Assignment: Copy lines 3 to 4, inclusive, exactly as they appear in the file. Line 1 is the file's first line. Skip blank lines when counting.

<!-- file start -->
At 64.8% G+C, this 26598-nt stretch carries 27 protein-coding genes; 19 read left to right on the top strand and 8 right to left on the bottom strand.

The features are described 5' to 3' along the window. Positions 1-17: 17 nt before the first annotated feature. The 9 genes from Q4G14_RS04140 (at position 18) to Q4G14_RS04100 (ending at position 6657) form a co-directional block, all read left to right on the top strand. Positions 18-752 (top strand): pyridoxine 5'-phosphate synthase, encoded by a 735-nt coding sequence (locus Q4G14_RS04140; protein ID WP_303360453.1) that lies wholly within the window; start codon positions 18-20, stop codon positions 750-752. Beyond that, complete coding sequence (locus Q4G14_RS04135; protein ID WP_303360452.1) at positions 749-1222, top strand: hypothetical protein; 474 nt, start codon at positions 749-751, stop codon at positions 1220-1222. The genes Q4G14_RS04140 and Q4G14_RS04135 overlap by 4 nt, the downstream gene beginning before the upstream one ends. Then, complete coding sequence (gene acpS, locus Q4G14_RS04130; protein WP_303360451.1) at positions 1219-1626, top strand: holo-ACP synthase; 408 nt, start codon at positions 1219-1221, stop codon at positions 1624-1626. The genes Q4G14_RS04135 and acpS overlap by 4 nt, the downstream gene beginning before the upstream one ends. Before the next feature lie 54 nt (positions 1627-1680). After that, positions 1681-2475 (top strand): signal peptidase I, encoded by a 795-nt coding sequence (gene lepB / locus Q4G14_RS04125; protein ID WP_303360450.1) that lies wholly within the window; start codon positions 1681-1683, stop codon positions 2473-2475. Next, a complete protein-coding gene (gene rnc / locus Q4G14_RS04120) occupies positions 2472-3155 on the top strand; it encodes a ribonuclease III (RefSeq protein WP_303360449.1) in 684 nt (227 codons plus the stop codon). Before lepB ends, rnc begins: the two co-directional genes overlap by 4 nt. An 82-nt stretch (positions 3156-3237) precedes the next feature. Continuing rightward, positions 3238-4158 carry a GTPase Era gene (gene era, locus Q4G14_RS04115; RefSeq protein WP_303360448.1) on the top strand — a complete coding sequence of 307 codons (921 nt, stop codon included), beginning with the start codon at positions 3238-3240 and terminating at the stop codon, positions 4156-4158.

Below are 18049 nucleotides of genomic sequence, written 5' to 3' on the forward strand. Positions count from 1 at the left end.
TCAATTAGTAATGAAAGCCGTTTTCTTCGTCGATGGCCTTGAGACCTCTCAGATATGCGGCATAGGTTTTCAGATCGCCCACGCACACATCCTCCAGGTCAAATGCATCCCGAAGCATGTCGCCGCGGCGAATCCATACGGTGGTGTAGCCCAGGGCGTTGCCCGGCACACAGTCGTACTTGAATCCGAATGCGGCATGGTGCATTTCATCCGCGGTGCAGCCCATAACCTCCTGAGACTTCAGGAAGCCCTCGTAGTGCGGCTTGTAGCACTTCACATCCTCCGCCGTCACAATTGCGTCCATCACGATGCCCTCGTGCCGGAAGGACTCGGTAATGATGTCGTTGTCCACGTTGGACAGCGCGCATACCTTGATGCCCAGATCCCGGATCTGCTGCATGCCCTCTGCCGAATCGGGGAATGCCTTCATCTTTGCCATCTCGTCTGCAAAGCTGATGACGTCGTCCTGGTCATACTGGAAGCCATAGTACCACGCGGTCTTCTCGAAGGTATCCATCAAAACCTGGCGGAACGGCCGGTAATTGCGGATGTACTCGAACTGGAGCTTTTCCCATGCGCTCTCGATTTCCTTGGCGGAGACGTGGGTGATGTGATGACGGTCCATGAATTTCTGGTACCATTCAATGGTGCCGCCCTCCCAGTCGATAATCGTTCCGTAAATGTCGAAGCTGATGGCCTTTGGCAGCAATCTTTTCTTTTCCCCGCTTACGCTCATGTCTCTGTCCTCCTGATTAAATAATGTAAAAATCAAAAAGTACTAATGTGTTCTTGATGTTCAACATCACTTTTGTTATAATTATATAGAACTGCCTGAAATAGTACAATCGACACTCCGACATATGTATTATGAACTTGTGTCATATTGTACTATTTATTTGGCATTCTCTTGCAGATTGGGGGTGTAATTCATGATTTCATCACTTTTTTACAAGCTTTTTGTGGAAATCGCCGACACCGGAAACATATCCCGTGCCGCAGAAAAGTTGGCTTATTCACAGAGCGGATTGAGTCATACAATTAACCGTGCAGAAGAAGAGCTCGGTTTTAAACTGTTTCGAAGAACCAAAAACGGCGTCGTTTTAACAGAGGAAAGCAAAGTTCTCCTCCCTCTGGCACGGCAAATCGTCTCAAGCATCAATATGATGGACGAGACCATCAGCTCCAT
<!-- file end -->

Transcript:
Below are 18049 nucleotides of genomic sequence, written 5' to 3' on the forward strand. Positions count from 1 at the left end.
TCAATTAGTAATGAAAGCCGTTTTCTTCGTCGATGGCCTTGAGACCTCTCAGATATGCGGCATAGGTTTTCAGATCGCCCACGCACACATCCTCCAGGTCAAATGCATCCCGAAGCATGTCGCCGCGGCGAATCCATACGGTGGTGTAGCCCAGGGCGTTGCCCGGCACACAGTCGTACTTGAATCCGAATGCGGCATGGTGCATTTCATCCGCGGTGCAGCCCATAACCTCCTGAGACTTCAGGAAGCCCTCGTAGTGCGGCTTGTAGCACTTCACATCCTCCGCCGTCACAATTGCGTCCATCACGATGCCCTCGTGCCGGAAGGACTCGGTAATGATGTCGTTGTCCACGTTGGACAGCGCGCATACCTTGATGCCCAGATCCCGGATCTGCTGCATGCCCTCTGCCGAATCGGGGAATGCCTTCATCTTTGCCATCTCGTCTGCAAAGCTGATGACGTCGTCCTGGTCATACTGGAAGCCATAGTACCACGCGGTCTTCTCGAAGGTATCCATCAAAACCTGGCGGAACGGCCGGTAATTGCGGATGTACTCGAACTGGAGCTTTTCCCATGCGCTCTCGATTTCCTTGGCGGAGACGTGGGTGATGTGATGACGGTCCATGAATTTCTGGTACCATTCAATGGTGCCGCCCTCCCAGTCGATAATCGTTCCGTAAATGTCGAAGCTGATGGCCTTTGGCAGCAATCTTTTCTTTTCCCCGCTTACGCTCATGTCTCTGTCCTCCTGATTAAATAATGTAAAAATCAAAAAGTACTAATGTGTTCTTGATGTTCAACATCACTTTTGTTATAATTATATAGAACTGCCTGAAATAGTACAATCGACACTCCGACATATGTATTATGAACTTGTGTCATATTGTACTATTTATTTGGCATTCTCTTGCAGATTGGGGGTGTAATTCATGATTTCATCACTTTTTTACAAGCTTTTTGTGGAAATCGCCGACACCGGAAACATATCCCGTGCCGCAGAAAAGTTGGCTTATTCACAGAGCGGATTGAGTCATACAATTAACCGTGCAGAAGAAGAGCTCGGTTTTAAACTGTTTCGAAGAACCAAAAACGGCGTCGTTTTAACAGAGGAAAGCAAAGTTCTCCTCCCTCTGGCACGGCAAATCGTCTCAAGCATCAATATGATGGACGAGACCATCAGCTCCAT